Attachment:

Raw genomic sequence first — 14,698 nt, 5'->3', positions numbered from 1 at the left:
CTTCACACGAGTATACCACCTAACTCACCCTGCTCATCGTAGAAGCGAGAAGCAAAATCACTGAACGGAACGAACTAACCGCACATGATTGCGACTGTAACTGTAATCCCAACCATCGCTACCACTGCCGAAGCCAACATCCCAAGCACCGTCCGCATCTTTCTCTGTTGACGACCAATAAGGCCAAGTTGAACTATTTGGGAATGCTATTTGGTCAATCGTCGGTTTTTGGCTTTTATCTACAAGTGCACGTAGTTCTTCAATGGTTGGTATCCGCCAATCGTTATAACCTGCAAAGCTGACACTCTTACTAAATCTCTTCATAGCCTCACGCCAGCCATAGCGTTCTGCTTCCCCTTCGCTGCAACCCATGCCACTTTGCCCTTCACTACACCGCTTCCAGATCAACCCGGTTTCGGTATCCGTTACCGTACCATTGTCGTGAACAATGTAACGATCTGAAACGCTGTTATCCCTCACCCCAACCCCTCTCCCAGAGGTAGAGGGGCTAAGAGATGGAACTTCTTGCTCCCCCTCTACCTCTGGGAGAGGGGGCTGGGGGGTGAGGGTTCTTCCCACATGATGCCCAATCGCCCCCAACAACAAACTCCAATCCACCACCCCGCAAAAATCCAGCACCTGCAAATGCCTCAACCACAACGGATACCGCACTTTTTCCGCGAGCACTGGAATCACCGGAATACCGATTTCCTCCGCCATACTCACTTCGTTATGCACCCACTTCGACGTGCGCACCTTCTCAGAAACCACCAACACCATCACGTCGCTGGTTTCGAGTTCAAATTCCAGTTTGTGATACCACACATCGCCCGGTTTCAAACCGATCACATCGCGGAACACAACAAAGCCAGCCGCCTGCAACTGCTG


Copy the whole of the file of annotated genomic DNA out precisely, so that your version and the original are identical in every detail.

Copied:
Raw genomic sequence first — 14,698 nt, 5'->3', positions numbered from 1 at the left:
CTTCACACGAGTATACCACCTAACTCACCCTGCTCATCGTAGAAGCGAGAAGCAAAATCACTGAACGGAACGAACTAACCGCACATGATTGCGACTGTAACTGTAATCCCAACCATCGCTACCACTGCCGAAGCCAACATCCCAAGCACCGTCCGCATCTTTCTCTGTTGACGACCAATAAGGCCAAGTTGAACTATTTGGGAATGCTATTTGGTCAATCGTCGGTTTTTGGCTTTTATCTACAAGTGCACGTAGTTCTTCAATGGTTGGTATCCGCCAATCGTTATAACCTGCAAAGCTGACACTCTTACTAAATCTCTTCATAGCCTCACGCCAGCCATAGCGTTCTGCTTCCCCTTCGCTGCAACCCATGCCACTTTGCCCTTCACTACACCGCTTCCAGATCAACCCGGTTTCGGTATCCGTTACCGTACCATTGTCGTGAACAATGTAACGATCTGAAACGCTGTTATCCCTCACCCCAACCCCTCTCCCAGAGGTAGAGGGGCTAAGAGATGGAACTTCTTGCTCCCCCTCTACCTCTGGGAGAGGGGGCTGGGGGGTGAGGGTTCTTCCCACATGATGCCCAATCGCCCCCAACAACAAACTCCAATCCACCACCCCGCAAAAATCCAGCACCTGCAAATGCCTCAACCACAACGGATACCGCACTTTTTCCGCGAGCACTGGAATCACCGGAATACCGATTTCCTCCGCCATACTCACTTCGTTATGCACCCACTTCGACGTGCGCACCTTCTCAGAAACCACCAACACCATCACGTCGCTGGTTTCGAGTTCAAATTCCAGTTTGTGATACCACACATCGCCCGGTTTCAAACCGATCACATCGCGGAACACAACAAAGCCAGCCGCCTGCAACTGCTG